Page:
That said, I think the series pretty much peaks with the Rock Paper Scissors game. The RPS deal is pretty damn brilliant. The game’s rules are set down from the get-go, and they’re complete enough that you could actually recreate it if a bunch of deadbeat dudes owed you some serious scratch. And that arc nails down all of the traits that we see repeated in the next two: Kaiji’s frustration with being in a situation he can’t control, the way he can scheme up some brilliant plan on the fly, and the way he finds ways to come back from the brink of death. We get that same cycle of events during the other games he plays, and in that regard the whole thing starts to feel like a shounen action series– all repetitive events repackaged with different rules and villains to fill out a storyline.

But whatever. There’s a hell of a lot of sadistic glee to get out of seeing people squirm on a ledge, literally inches away from plummeting to their deaths. And the whole ear drill thing was great. Way more interesting than your usual shounen glaring at each other and talk about power levels and energies in your belly and souls in your sword or whatever. Sure, it’s just a silly anime cartoon thing, but there’s real stakes on the line– the sort of shit that actually kinda makes sense. It’s probably hard seeing yourself being some super powered super hero dude (Unless you have delusions of grandeur like me, but we all can’t be me.), but it’s totally plausible to see yourself being strapped to a table with a giant blade ready to whack off your fingers. Maybe not the strapped down to the table bit, but the bodily harm and financial ruin at play in Kaiji feels more real.

This shit’s pretty much Dragon Ball Z for adults. And that’s kinda cool.

But I don’t care much for how we’re getting a second season. I rather liked Kaiji’s story arc in this series. He “comes back from the dead” in the RPS game and finds himself even worse off than before. He manages to survive the race game only to find himself cheated out of his prize. He manages to foil the rich dudes’ scheme and win some cash money in the E-Card bit. He gets arrogant and tries to stick it to the man one more time only to have everything come crashing back down on him twofold.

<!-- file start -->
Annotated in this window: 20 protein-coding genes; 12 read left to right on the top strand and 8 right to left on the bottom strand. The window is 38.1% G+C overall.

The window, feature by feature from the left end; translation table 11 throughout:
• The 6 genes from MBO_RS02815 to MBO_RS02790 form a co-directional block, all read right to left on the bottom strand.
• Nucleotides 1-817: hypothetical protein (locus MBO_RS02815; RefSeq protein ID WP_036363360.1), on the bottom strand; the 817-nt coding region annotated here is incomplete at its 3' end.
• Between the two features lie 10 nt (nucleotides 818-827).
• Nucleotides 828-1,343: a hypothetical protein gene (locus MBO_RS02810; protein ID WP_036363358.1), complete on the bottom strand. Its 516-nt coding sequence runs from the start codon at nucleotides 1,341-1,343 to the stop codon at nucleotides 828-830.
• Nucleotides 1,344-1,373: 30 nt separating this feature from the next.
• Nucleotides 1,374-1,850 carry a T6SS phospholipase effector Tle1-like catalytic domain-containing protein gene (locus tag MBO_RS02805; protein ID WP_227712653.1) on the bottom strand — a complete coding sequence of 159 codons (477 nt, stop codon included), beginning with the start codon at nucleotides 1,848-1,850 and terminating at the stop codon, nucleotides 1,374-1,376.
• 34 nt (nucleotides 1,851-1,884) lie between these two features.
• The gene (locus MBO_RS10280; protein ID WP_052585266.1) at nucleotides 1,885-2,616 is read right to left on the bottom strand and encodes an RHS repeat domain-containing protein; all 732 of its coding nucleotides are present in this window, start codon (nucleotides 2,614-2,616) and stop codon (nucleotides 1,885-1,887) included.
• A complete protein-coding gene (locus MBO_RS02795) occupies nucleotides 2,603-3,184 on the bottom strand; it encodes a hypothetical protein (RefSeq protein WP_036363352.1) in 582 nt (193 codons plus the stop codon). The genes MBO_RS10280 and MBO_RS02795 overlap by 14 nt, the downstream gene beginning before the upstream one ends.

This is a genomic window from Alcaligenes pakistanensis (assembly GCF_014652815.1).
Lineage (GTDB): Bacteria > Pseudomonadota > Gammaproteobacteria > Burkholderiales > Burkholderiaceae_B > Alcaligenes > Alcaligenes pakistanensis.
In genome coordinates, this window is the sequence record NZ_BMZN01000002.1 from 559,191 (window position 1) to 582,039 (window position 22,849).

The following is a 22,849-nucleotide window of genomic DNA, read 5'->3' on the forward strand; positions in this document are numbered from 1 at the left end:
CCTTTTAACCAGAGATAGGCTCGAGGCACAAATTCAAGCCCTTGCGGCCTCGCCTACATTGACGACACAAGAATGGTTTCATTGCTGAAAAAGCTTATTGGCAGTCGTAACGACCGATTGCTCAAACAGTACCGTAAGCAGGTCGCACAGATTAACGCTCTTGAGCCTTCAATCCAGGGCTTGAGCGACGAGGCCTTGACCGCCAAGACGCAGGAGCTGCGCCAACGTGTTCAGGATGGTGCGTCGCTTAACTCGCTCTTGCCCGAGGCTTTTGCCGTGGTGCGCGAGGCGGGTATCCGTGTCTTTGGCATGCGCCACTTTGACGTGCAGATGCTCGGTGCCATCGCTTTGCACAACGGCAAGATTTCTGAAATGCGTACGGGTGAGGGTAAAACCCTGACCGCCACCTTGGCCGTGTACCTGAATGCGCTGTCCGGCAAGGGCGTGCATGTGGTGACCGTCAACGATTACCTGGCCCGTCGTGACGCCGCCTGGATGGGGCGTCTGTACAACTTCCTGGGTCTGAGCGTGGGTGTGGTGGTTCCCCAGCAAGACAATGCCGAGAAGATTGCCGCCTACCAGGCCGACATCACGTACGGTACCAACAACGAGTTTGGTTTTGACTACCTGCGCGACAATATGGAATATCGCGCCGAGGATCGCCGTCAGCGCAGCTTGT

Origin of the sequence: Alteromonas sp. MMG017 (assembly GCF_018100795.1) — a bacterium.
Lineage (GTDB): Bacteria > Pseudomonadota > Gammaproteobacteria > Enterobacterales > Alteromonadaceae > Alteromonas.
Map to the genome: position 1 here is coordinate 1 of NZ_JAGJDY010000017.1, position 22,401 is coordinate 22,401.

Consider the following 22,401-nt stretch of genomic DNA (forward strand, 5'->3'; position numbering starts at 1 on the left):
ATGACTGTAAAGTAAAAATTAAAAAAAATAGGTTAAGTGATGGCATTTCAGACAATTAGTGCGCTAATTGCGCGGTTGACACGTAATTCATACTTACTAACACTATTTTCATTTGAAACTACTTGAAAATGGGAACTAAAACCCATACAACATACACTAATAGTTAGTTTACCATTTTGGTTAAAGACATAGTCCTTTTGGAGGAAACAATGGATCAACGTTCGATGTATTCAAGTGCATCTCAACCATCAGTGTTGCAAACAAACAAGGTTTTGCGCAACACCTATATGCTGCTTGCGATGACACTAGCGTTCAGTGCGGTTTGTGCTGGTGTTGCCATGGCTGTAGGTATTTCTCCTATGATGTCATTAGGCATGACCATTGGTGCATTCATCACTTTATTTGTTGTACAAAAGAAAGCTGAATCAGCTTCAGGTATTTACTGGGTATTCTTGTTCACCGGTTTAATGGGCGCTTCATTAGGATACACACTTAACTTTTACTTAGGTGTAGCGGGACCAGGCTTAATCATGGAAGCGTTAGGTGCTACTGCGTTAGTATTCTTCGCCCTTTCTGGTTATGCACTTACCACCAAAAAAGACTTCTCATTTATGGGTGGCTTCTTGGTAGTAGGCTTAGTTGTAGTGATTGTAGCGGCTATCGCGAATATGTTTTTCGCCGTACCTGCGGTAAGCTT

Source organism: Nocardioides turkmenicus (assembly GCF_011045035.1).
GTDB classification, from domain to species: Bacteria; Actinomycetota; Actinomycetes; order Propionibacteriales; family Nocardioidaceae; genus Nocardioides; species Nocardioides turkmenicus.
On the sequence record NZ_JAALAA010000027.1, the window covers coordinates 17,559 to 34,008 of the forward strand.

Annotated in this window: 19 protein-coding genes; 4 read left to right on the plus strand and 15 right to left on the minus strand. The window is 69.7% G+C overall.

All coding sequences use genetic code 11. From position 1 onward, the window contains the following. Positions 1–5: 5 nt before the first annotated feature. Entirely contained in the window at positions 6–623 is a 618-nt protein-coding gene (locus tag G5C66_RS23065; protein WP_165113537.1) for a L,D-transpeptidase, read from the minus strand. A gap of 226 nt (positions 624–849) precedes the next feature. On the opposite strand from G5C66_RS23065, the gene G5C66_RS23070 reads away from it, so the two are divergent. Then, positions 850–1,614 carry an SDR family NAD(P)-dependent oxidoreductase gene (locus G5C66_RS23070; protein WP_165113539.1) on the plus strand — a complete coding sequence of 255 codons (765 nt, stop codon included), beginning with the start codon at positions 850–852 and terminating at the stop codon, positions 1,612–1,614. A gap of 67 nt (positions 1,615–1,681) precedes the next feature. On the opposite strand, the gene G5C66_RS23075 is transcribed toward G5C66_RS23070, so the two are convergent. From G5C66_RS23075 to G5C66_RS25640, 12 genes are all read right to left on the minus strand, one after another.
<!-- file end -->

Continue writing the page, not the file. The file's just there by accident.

In all of this Kaiji really does change as a character. He goes from being a punkass kid with entitlement issues to a down and out bum to a man who grasped “greatness” only to have that victory destroyed by his arrogance. He’s genuinely grown over the course of the series. Maybe for the better, maybe for the worse– or maybe it’s just a sidestep sort of development where he’s where he’s always been, just with a different view– but he’s had the sort of arc that few anime characters seem to get. He’s come to an epiphany at the end of the anime, and I’m pretty damn satisfied with him with him coming to this realization.

Do we really need to get another 26 episodes or so of the same manipulative games with the same peaks and valleys of drama to only come to what I’m assuming is a victory for Kaiji over these rich scumbags? Does we really need that moment of victory in order to feel satisfied?

Does the main character have to win before we feel the story’s been told? Sure, that’s cool and all, but this is one story where I don’t think we’ll need it. I’ll watch the sequel, and I’m sure it’ll be cool and all, but sure as hell don’t need it. Kaiji’s a pretty damn good series as is. Not quite inserted into my top list, but it’s close.

And dude, I totally wanna learn how to slam down cards like the peeps in this series. Those are the real mad gaming skills right there.